By definition, asexuality refers to an individual who has no sexual feelings or attractions toward others. That being said, there is a large spectrum of people who fall into the asexual category. Some asexuals enjoy masturabtion but not sex with a partner, some asexuals are completely uninterested in romantic relationships, while others enjoy these relationships though they do not desire the sexual component (Bering, 2009; Bogaert, 2015).
Current estimates suggest that approximately 1% of the population falls on the asexual spectrum in terms of their sexuality. Additionally, cis-gendered women are more likely to identify as asexual and is thought to be due to natural variation in the functioning of the hypothalamus (a piece of your brain that is involved many functions, including sexual desires) (Sadly, research on asexuality is a relatively new concept. Although it was first defined in the middle of the 20th century, it was only truly accepted as a sexaulity about 20 years ago (Bering, 2009; University of Edinburgh, 2020).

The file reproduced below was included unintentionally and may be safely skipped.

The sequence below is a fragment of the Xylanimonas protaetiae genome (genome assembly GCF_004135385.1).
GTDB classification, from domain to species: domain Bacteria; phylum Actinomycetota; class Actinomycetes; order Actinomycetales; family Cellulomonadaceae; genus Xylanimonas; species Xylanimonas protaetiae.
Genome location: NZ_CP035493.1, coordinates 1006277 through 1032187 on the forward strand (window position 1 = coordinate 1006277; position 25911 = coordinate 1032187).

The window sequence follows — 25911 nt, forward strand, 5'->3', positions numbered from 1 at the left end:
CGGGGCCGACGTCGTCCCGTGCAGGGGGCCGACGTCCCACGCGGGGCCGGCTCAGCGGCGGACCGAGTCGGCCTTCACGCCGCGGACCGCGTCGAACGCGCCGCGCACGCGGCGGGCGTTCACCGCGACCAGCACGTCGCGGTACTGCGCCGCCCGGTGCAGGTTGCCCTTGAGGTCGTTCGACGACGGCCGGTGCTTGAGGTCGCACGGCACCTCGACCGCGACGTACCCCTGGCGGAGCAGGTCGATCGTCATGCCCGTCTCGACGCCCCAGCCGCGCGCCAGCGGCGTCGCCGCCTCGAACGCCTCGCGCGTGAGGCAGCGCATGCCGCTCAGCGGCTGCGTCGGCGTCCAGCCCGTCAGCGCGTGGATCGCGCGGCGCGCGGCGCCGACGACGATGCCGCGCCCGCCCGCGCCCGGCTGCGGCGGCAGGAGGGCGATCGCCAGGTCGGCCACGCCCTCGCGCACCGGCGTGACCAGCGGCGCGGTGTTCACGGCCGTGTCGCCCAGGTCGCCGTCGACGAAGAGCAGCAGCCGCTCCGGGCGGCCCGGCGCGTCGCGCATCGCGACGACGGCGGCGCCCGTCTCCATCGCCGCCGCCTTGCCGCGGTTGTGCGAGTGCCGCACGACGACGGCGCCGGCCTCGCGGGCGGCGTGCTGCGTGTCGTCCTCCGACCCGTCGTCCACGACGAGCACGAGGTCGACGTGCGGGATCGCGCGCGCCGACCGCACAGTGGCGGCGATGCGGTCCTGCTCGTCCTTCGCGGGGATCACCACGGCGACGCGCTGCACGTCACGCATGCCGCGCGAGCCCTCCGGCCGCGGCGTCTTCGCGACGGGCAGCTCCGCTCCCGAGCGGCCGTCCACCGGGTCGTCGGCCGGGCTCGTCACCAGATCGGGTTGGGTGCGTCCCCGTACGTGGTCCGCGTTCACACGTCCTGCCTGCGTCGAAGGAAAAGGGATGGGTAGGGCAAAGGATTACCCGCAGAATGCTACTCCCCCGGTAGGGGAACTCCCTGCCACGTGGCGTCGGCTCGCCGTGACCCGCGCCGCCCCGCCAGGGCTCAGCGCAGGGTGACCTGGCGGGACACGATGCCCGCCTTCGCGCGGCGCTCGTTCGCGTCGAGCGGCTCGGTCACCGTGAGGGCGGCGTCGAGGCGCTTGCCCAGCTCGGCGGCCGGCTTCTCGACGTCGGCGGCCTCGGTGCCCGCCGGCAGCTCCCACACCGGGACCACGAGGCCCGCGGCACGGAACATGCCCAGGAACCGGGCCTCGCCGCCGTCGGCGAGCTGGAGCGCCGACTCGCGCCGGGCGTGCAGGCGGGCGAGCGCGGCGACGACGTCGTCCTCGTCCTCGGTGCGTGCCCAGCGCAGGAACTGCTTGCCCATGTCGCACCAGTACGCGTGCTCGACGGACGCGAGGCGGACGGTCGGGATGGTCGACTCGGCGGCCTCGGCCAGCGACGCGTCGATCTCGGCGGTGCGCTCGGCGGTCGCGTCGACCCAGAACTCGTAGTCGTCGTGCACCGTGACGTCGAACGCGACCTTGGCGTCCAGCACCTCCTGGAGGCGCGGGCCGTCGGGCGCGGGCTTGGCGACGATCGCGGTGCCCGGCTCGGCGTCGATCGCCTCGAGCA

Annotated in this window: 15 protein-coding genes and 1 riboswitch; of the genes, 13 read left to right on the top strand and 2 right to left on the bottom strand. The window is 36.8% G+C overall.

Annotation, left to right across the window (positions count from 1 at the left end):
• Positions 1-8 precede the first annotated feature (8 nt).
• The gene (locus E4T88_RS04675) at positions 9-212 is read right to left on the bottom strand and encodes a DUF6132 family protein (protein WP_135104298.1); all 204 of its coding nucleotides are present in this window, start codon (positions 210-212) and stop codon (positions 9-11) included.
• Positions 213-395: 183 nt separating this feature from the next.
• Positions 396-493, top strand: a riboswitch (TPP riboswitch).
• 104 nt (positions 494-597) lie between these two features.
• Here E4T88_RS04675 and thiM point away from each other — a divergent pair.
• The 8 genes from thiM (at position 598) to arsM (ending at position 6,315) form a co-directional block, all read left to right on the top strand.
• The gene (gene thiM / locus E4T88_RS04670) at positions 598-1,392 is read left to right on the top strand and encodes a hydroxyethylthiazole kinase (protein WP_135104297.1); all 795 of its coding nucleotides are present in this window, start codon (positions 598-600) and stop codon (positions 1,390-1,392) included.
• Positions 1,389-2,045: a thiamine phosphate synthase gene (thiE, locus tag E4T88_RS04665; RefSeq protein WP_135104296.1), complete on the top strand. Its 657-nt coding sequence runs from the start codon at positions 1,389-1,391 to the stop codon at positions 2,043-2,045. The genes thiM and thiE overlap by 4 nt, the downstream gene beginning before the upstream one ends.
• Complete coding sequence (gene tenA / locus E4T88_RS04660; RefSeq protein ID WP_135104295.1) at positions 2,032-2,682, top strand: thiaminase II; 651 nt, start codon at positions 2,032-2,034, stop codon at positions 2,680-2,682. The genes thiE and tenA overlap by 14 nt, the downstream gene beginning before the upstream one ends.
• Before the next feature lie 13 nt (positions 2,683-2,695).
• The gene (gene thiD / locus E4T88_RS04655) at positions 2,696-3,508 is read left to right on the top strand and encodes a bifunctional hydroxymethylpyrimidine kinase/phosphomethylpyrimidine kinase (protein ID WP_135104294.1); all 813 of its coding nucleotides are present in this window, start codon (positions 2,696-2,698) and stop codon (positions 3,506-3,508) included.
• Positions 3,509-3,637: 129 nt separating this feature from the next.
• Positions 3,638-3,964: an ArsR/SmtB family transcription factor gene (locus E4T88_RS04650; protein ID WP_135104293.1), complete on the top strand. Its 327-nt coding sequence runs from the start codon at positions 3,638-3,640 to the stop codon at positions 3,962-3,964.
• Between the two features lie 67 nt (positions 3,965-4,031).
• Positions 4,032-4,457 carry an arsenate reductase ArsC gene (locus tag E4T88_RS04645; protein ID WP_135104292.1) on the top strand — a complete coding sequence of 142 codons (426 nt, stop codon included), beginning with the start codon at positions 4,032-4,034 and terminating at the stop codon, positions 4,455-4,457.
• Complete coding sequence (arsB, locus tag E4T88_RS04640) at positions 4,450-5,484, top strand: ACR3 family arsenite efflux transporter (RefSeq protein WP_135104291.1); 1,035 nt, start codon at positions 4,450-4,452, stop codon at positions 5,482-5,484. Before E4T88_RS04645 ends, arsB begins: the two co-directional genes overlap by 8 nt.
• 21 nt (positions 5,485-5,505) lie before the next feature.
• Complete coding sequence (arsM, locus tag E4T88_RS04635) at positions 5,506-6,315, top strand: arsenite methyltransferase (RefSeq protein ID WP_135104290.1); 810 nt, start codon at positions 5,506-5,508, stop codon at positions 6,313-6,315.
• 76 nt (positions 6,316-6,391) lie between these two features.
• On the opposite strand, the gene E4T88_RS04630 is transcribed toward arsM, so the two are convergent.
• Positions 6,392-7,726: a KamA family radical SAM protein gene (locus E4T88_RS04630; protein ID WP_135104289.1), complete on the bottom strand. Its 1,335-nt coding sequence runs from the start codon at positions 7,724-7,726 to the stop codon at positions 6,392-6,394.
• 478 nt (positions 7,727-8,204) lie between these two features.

Due to the lack of literature on asexuality, combined with its varied spectrum, we have little to no functional imaging data on differences in brain activity patterns in asexual individuals (Prause & Harenski, 2014). That said, it is imperative that we continue to work to normalize this sexuality and increase research efforts, in order to validate the experiences and identities of those who identify as such (Przybylo, 2012)!